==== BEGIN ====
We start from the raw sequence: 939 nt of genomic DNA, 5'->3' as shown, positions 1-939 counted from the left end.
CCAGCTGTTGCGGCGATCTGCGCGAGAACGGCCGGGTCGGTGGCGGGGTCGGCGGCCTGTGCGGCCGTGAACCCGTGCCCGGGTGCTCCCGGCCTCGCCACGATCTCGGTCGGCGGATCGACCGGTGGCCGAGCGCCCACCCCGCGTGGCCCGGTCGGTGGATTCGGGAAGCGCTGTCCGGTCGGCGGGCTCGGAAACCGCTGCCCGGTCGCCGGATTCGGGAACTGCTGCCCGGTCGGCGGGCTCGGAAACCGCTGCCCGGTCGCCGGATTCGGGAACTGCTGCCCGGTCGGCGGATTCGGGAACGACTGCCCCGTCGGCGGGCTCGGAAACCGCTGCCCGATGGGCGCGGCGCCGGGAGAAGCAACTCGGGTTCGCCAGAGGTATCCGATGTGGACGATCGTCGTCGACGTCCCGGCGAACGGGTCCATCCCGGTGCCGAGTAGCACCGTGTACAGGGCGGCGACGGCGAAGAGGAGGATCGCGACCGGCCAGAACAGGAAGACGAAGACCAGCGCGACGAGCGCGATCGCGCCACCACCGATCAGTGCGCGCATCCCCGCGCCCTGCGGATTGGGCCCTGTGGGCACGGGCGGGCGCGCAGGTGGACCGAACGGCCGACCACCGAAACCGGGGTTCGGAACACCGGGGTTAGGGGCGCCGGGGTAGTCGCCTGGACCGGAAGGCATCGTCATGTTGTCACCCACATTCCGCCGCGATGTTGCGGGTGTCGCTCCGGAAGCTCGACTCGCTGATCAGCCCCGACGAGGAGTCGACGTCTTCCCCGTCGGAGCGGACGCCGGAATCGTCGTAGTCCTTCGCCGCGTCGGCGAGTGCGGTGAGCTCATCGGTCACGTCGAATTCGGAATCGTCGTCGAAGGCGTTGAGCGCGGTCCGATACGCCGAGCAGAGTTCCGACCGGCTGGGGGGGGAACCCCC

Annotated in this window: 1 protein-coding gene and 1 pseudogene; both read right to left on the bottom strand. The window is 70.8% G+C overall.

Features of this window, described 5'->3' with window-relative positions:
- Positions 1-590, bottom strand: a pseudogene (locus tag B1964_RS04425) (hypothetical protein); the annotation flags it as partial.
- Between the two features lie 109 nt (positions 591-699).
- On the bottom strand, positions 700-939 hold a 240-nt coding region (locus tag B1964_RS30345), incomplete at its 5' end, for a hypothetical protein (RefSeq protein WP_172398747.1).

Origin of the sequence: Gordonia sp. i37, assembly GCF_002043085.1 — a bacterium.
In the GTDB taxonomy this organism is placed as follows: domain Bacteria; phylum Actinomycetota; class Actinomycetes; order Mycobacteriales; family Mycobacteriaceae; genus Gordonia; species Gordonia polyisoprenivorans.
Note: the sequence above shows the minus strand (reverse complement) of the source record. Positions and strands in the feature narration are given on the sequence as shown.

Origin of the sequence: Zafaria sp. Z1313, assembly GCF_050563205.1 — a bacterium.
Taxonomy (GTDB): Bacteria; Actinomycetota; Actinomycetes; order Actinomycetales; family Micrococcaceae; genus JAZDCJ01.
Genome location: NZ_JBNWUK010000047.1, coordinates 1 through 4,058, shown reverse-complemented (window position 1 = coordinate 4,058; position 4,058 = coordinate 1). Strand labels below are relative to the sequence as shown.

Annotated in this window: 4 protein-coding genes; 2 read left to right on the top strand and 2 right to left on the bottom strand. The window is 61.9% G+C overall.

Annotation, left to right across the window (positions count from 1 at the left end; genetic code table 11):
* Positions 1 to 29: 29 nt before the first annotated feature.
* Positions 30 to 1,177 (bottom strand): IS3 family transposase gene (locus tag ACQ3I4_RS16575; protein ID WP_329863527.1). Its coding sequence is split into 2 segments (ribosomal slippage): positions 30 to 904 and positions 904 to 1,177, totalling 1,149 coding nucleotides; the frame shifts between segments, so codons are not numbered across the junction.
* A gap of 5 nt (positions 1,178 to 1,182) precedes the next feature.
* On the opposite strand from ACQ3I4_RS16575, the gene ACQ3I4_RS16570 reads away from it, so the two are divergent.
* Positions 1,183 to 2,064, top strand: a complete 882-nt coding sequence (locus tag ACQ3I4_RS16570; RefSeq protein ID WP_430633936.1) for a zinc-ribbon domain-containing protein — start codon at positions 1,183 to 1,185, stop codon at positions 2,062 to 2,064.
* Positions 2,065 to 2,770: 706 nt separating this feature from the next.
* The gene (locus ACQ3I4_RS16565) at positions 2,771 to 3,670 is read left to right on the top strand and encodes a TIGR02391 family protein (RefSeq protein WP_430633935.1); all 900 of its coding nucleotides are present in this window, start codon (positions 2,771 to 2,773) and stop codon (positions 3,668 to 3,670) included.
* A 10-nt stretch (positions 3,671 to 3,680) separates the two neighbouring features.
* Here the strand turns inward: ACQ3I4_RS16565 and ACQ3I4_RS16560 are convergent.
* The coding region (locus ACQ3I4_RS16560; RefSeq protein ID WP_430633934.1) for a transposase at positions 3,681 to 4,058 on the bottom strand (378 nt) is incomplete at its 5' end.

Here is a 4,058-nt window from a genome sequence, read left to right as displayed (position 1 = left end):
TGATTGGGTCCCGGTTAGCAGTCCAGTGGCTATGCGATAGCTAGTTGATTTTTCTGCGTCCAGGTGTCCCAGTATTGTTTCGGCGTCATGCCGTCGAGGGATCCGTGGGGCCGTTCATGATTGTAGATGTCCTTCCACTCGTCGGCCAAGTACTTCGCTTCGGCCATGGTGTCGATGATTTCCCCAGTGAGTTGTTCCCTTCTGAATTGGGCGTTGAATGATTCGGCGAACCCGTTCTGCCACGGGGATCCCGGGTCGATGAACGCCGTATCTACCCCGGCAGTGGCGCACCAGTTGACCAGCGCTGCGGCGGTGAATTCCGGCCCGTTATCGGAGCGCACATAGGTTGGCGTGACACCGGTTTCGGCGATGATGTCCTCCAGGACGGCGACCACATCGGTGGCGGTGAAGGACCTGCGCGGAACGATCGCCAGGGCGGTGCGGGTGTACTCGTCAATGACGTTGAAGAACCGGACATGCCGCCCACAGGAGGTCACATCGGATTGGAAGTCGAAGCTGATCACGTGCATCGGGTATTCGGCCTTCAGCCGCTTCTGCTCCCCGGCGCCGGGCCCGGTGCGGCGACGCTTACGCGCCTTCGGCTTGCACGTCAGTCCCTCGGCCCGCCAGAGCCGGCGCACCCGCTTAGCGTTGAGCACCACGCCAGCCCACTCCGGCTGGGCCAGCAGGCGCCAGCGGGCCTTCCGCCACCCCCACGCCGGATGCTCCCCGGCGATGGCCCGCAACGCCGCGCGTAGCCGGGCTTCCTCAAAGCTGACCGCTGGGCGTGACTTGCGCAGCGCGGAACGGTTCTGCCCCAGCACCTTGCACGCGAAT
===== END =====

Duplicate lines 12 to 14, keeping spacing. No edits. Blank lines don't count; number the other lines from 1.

Taxonomy (GTDB): Bacteria; Actinomycetota; Actinomycetes; order Actinomycetales; family Micrococcaceae; genus JAZDCJ01.
Genome location: NZ_JBNWUK010000047.1, coordinates 1 through 4,058, shown reverse-complemented (window position 1 = coordinate 4,058; position 4,058 = coordinate 1). Strand labels below are relative to the sequence as shown.

Annotated in this window: 4 protein-coding genes; 2 read left to right on the top strand and 2 right to left on the bottom strand. The window is 61.9% G+C overall.